Single-Family Builders Are Changing Jobs. They’re Becoming Landlords.

Some of the nation’s largest single-family homebuilders are seeking a new title: landlord.

Residential real estate giants including D.R. Horton, Lennar Corp. and Toll Brothers are planning to use the massive scale they’ve built from decades of constructing homes for sale to jump into the fast-growing single-family rental home industry. The business has long been dominated by mom-and-pop investors with fewer than 10 homes in their portfolios, but lately it’s been drawing interest from institutional investors.

“The single-family rental and, in particular, single-family build-to-rent segment is evolving into an institutional asset class,” said Frederick Cooper, a senior vice president at Toll Brothers, in an interview with CoStar News. “The appeal of suburban living has been highlighted, in particular, during the pandemic.”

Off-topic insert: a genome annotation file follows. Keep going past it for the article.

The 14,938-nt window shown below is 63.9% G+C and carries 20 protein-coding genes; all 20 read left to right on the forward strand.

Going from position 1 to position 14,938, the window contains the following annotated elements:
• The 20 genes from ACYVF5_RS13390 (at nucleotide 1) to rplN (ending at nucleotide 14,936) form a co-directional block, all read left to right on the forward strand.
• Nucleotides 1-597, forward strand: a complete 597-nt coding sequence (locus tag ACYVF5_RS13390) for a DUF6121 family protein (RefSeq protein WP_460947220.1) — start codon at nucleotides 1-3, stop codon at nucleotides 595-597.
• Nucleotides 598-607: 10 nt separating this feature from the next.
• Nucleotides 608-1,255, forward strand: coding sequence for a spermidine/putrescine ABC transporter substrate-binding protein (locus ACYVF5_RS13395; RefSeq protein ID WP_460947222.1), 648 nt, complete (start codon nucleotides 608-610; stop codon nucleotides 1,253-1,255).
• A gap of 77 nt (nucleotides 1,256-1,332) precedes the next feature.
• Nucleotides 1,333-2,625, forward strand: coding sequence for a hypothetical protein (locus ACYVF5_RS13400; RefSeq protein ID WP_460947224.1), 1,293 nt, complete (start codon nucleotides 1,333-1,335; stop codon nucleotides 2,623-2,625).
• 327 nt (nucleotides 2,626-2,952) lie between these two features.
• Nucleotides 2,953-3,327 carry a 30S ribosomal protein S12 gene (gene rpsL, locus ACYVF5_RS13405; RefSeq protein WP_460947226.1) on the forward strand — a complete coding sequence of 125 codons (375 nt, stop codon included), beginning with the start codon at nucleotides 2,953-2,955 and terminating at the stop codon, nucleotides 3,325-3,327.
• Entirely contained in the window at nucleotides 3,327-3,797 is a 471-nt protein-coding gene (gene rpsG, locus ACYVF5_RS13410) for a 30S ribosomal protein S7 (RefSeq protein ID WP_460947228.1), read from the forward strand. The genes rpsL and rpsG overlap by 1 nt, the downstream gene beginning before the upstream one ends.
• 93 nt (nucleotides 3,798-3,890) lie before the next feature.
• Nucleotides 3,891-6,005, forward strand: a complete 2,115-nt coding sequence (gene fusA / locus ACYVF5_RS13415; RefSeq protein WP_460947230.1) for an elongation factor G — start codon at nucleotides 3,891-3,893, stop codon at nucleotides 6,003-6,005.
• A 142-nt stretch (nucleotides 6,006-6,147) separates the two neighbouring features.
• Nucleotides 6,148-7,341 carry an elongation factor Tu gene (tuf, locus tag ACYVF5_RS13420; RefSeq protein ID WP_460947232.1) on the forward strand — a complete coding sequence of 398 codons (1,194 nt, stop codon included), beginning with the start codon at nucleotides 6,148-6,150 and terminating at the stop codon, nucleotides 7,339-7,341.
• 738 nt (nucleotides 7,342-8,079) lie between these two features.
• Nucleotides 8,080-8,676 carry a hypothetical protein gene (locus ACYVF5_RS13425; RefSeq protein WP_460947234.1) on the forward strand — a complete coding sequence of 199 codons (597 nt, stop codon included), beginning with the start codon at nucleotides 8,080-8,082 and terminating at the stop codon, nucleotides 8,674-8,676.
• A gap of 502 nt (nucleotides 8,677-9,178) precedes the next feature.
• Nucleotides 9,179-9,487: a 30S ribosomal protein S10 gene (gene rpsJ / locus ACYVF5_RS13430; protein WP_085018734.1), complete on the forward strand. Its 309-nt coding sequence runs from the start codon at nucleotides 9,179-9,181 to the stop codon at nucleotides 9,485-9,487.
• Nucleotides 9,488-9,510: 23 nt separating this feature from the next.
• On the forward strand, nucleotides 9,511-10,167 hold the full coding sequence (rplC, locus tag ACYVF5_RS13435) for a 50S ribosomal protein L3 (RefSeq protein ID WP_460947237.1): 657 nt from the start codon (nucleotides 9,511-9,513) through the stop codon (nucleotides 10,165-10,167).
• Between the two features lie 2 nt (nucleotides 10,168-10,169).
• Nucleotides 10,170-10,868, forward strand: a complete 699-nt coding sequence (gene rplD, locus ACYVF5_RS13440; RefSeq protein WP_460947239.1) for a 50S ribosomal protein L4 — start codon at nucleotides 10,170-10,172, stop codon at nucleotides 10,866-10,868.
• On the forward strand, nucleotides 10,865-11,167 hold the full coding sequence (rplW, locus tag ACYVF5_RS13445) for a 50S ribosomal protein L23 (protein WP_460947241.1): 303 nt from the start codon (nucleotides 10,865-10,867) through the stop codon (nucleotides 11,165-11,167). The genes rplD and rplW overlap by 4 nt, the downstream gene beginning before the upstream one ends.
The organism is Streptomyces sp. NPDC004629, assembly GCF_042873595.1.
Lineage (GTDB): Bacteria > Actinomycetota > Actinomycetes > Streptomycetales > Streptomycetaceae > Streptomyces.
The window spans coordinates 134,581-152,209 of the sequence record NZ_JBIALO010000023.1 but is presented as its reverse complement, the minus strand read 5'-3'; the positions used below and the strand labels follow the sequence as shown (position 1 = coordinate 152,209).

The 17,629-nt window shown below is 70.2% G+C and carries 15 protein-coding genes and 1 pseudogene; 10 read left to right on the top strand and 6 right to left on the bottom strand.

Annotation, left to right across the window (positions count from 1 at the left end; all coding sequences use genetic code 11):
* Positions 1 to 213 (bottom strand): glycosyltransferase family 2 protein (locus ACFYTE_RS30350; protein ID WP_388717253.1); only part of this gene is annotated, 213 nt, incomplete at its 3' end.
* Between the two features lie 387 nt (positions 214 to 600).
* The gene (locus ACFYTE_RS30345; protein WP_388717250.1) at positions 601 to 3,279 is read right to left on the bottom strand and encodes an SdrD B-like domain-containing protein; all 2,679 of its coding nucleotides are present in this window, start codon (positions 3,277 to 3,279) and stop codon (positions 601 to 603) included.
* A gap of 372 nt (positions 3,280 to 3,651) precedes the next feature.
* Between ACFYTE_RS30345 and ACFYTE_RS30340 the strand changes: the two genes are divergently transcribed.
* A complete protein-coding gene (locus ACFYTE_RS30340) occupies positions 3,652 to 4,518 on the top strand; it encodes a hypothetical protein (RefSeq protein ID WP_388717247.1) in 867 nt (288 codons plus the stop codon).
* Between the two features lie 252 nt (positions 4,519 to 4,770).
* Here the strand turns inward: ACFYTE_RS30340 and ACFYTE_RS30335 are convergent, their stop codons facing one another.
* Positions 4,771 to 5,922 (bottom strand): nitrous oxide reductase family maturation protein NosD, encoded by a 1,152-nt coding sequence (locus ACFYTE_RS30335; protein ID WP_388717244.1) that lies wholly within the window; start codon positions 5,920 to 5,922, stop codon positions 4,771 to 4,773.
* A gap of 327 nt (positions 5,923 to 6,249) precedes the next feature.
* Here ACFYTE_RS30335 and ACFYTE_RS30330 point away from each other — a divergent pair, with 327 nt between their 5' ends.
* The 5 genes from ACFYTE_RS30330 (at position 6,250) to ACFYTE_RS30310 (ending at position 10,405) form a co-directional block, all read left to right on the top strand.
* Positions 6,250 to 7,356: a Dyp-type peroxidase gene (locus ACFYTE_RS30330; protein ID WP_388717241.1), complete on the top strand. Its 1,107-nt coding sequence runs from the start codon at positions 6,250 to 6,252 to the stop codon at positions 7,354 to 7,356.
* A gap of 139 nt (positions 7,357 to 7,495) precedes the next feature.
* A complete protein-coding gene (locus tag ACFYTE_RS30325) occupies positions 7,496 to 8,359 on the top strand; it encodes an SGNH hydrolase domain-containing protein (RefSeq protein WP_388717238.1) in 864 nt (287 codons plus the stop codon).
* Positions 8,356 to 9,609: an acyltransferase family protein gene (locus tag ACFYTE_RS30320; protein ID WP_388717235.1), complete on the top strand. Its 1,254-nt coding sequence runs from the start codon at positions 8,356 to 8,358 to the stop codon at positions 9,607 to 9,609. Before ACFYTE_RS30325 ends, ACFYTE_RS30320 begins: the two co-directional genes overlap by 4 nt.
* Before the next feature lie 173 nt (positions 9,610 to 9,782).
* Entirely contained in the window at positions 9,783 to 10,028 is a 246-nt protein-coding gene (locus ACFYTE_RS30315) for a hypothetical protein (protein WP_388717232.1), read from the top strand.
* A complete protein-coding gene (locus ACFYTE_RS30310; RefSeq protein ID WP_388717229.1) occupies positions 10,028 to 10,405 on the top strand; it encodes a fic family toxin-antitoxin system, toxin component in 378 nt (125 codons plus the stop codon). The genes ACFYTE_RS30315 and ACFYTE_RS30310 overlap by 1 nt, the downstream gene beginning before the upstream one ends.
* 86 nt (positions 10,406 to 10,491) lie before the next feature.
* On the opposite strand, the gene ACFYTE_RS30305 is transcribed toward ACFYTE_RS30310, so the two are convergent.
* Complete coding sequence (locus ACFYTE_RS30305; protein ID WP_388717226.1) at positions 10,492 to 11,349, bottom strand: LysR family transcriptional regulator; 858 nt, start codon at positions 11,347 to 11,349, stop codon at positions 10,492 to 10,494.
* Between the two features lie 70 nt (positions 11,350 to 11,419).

The single-family rental market, particularly the portion centered on entire neighborhoods made up of homes built to rent, is the focus of more and more companies forming groups to develop rentals and the platforms to serve them. These companies are looking to take advantage of limited U.S. housing supply that is contributing to increased rents, renewals and numbers of renters as single-family home prices reach record highs.

“It’s another asset class that plays to our skills,” Cooper said. “We’re very good at finding land and we’re very good at building homes and getting approval. It’s an opportunity to grow the company.”

Single-family rental homes cater to a rapidly expanding residential demographic of young professionals, couples and families who want the advantages of a home without the mortgage, down payment, homeowner expenses and permanence that come with buying a house. They have become more popular, particularly during the pandemic, as renters want more privacy, less communal space, the convenience of professional property management and amenities associated with new homes.